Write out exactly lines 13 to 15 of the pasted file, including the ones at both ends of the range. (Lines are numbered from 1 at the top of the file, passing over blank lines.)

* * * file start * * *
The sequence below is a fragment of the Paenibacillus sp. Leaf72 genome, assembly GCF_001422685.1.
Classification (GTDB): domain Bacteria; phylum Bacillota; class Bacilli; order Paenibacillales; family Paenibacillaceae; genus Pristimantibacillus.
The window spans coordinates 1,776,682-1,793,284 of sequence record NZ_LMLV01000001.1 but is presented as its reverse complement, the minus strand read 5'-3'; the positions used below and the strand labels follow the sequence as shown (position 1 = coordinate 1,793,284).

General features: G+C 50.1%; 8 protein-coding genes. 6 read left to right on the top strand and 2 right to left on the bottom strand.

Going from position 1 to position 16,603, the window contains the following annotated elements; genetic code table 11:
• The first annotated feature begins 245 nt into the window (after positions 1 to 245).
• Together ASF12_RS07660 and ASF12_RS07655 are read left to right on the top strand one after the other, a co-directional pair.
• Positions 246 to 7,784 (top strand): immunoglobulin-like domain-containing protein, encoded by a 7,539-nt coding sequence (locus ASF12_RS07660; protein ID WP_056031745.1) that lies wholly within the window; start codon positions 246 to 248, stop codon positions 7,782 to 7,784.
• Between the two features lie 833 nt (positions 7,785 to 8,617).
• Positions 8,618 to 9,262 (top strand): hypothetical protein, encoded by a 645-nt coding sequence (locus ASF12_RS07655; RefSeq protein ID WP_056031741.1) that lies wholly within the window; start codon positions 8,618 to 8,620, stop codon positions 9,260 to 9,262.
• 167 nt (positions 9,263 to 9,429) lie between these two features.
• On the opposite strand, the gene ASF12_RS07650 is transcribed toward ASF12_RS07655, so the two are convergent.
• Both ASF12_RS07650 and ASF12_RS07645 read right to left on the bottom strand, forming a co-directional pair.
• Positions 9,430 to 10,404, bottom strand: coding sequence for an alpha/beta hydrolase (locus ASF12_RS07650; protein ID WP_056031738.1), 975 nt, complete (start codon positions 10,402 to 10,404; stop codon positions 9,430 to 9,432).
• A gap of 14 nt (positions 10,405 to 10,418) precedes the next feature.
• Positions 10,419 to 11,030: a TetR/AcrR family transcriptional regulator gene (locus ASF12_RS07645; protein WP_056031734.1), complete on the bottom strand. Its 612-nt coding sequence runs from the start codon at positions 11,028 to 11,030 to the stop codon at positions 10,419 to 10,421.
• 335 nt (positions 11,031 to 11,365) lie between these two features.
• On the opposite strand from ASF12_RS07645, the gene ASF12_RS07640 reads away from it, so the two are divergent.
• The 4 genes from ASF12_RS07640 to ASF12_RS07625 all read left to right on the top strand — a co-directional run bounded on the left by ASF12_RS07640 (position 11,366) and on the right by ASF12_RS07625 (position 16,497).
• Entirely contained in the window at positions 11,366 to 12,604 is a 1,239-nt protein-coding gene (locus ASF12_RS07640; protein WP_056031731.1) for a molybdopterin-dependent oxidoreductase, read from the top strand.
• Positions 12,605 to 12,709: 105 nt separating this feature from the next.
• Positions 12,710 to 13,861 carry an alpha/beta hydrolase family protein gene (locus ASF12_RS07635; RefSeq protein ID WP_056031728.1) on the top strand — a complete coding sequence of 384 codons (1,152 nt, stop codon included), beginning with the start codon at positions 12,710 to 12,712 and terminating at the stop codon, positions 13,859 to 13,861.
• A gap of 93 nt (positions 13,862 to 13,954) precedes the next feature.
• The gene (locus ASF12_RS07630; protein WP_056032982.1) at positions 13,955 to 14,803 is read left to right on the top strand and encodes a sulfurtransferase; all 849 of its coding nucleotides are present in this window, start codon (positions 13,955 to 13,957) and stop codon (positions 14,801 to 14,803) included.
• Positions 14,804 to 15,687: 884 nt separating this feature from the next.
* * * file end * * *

• Both ASF12_RS07650 and ASF12_RS07645 read right to left on the bottom strand, forming a co-directional pair.
• Positions 9,430 to 10,404, bottom strand: coding sequence for an alpha/beta hydrolase (locus ASF12_RS07650; protein ID WP_056031738.1), 975 nt, complete (start codon positions 10,402 to 10,404; stop codon positions 9,430 to 9,432).
• A gap of 14 nt (positions 10,405 to 10,418) precedes the next feature.